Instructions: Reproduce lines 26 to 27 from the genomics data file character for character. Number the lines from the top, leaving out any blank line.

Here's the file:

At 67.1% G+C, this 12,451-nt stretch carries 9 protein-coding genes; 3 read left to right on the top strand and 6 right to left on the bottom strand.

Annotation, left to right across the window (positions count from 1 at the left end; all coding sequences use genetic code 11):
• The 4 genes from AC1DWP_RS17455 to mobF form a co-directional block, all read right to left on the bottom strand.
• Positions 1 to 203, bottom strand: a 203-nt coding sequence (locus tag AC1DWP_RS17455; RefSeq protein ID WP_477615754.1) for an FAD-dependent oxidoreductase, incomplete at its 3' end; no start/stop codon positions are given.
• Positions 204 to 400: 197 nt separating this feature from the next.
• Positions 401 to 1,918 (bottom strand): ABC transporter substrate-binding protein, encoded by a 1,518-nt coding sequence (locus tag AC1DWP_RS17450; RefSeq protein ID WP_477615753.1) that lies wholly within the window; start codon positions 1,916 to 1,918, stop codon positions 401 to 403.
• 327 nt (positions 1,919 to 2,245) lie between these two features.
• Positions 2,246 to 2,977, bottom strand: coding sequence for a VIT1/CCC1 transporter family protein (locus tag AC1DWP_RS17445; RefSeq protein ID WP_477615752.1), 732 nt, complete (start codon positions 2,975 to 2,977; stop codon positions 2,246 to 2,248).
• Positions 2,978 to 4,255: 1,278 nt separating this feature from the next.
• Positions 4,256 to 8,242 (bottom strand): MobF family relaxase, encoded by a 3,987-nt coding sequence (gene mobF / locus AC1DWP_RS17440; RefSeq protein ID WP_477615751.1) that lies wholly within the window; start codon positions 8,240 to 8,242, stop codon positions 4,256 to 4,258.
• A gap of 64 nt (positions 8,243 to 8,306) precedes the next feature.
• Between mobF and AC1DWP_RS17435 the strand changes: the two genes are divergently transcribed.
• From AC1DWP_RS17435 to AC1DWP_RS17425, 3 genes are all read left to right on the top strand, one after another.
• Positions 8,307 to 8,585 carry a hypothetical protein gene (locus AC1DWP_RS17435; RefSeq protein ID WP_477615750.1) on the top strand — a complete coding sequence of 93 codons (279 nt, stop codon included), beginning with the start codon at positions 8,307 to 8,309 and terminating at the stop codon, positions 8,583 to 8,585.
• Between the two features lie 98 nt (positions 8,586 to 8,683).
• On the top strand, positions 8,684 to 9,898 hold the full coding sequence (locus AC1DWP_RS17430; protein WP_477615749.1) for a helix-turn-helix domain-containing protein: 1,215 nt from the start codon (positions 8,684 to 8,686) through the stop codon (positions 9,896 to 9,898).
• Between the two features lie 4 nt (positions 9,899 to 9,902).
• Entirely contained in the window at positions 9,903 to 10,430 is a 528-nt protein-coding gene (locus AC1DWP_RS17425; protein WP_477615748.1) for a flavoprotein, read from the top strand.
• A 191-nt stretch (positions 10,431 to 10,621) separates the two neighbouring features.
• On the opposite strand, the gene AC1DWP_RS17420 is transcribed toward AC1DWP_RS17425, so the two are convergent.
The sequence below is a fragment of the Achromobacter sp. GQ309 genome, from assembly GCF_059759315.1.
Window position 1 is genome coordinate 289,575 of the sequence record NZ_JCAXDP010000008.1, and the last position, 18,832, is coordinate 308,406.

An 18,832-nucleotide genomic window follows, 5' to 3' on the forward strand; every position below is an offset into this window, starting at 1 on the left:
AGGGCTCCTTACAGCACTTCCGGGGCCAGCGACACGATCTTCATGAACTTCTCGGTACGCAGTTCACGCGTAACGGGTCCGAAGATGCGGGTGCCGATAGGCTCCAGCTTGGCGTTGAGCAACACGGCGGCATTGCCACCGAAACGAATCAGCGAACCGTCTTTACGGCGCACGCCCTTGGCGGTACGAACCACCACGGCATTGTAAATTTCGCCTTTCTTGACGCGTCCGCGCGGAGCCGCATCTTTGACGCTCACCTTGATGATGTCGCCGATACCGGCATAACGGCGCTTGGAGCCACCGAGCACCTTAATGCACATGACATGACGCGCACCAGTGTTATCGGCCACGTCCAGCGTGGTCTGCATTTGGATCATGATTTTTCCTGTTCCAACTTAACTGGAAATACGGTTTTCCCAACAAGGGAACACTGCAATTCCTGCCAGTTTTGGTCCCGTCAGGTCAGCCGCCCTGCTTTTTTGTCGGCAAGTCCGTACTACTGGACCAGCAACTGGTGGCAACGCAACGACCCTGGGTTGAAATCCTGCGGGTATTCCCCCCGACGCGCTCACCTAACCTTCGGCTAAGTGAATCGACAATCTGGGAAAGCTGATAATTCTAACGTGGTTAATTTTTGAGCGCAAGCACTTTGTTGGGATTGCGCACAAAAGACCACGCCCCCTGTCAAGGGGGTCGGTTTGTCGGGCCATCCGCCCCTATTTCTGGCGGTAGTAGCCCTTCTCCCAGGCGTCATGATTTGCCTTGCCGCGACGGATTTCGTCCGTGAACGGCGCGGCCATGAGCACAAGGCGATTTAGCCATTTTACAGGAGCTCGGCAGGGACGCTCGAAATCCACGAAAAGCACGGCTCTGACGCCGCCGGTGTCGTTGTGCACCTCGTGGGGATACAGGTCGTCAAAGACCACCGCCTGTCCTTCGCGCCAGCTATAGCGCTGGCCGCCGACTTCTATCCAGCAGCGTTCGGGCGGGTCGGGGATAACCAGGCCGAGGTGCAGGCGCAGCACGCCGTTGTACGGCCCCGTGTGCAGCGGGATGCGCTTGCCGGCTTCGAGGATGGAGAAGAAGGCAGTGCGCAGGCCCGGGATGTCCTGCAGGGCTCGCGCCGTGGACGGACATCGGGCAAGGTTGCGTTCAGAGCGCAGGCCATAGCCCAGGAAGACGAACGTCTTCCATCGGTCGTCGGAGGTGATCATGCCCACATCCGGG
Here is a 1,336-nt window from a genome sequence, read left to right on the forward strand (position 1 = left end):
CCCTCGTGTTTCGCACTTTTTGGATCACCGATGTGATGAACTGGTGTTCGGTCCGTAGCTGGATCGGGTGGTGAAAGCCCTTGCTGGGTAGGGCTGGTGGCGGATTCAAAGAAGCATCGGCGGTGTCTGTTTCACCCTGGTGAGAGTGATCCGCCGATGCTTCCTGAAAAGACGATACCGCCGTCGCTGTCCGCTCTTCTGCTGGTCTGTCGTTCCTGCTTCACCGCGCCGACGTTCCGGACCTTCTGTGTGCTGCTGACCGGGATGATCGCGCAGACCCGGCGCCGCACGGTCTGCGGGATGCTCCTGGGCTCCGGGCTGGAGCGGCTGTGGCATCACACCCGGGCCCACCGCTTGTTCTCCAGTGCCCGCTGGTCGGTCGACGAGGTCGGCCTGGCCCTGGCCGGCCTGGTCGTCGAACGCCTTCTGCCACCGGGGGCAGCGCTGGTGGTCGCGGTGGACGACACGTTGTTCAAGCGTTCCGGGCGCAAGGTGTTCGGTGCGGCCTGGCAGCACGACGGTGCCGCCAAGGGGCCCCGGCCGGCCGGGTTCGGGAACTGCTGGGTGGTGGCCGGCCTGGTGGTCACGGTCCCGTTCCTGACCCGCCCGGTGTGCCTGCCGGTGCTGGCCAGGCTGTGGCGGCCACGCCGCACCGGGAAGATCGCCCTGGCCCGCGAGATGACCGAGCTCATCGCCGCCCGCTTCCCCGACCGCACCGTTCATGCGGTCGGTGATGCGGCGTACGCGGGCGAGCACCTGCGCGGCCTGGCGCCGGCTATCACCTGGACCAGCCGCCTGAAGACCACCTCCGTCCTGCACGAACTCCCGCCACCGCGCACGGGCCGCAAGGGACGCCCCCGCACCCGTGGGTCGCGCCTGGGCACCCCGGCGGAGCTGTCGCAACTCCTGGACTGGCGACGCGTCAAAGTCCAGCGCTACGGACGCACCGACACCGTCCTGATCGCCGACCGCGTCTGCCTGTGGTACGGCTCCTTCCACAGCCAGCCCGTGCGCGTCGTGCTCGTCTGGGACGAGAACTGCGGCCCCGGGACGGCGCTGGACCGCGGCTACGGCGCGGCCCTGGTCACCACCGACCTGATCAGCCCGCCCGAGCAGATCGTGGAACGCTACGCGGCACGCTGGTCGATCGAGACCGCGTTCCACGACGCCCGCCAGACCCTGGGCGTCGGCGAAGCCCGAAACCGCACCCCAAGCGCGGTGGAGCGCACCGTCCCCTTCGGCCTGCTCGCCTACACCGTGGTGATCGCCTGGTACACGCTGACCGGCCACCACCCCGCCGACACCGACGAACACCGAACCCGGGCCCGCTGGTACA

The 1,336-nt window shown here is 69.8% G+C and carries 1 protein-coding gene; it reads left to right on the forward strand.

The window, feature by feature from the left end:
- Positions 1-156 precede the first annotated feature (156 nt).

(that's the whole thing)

CCCTCGTGTTTCGCACTTTTTGGATCACCGATGTGATGAACTGGTGTTCGGTCCGTAGCTGGATCGGGTGGTGAAAGCCCTTGCTGGGTAGGGCTGGTGGCGGATTCAAAGAAGCATCGGCGGTGTCTGTTTCACCCTGGTGAGAGTGATCCGCCGATGCTTCCTGAAAAGACGATACCGCCGTCGCTGTCCGCTCTTCTGCTGGTCTGTCGTTCCTGCTTCACCGCGCCGACGTTCCGGACCTTCTGTGTGCTGCTGACCGGGATGATCGCGCAGACCCGGCGCCGCACGGTCTGCGGGATGCTCCTGGGCTCCGGGCTGGAGCGGCTGTGGCATCACACCCGGGCCCACCGCTTGTTCTCCAGTGCCCGCTGGTCGGTCGACGAGGTCGGCCTGGCCCTGGCCGGCCTGGTCGTCGAACGCCTTCTGCCACCGGGGGCAGCGCTGGTGGTCGCGGTGGACGACACGTTGTTCAAGCGTTCCGGGCGCAAGGTGTTCGGTGCGGCCTGGCAGCACGACGGTGCCGCCAAGGGGCCCCGGCCGGCCGGGTTCGGGAACTGCTGGGTGGTGGCCGGCCTGGTGGTCACGGTCCCGTTCCTGACCCGCCCGGTGTGCCTGCCGGTGCTGGCCAGGCTGTGGCGGCCACGCCGCACCGGGAAGATCGCCCTGGCCCGCGAGATGACCGAGCTCATCGCCGCCCGCTTCCCCGACCGCACCGTTCATGCGGTCGGTGATGCGGCGTACGCGGGCGAGCACCTGCGCGGCCTGGCGCCGGCTATCACCTGGACCAGCCGCCTGAAGACCACCTCCGTCCTGCACGAACTCCCGCCACCGCGCACGGGCCGCAAGGGACGCCCCCGCACCCGTGGGTCGCGCCTGGGCACCCCGGCGGAGCTGTCGCAACTCCTGGACTGGCGACGCGTCAAAGTCCAGCGCTACGGACGCACCGACACCGTCCTGATCGCCGACCGCGTCTGCCTGTGGTACGGCTCCTTCCACAGCCAGCCCGTGCGCGTCGTGCTCGTCTGGGACGAGAACTGCGGCCCCGGGACGGCGCTGGACCGCGGCTACGGCGCGGCCCTGGTCACCACCGACCTGATCAGCCCGCCCGAGCAGATCGTGGAACGCTACGCGGCACGCTGGTCGATCGAGACCGCGTTCCACGACGCCCGCCAGACCCTGGGCGTCGGCGAAGCCCGAAACCGCACCCCAAGCGCGGTGGAGCGCACCGTCCCCTTCGGCCTGCTCGCCTACACCGTGGTGATCGCCTGGTACACGCTGACCGGCCACCACCCCGCCGACACCGACGAACACCGAACCCGGGCCCGCTGGTACA

The 1,336-nt window shown here is 69.8% G+C and carries 1 protein-coding gene; it reads left to right on the forward strand.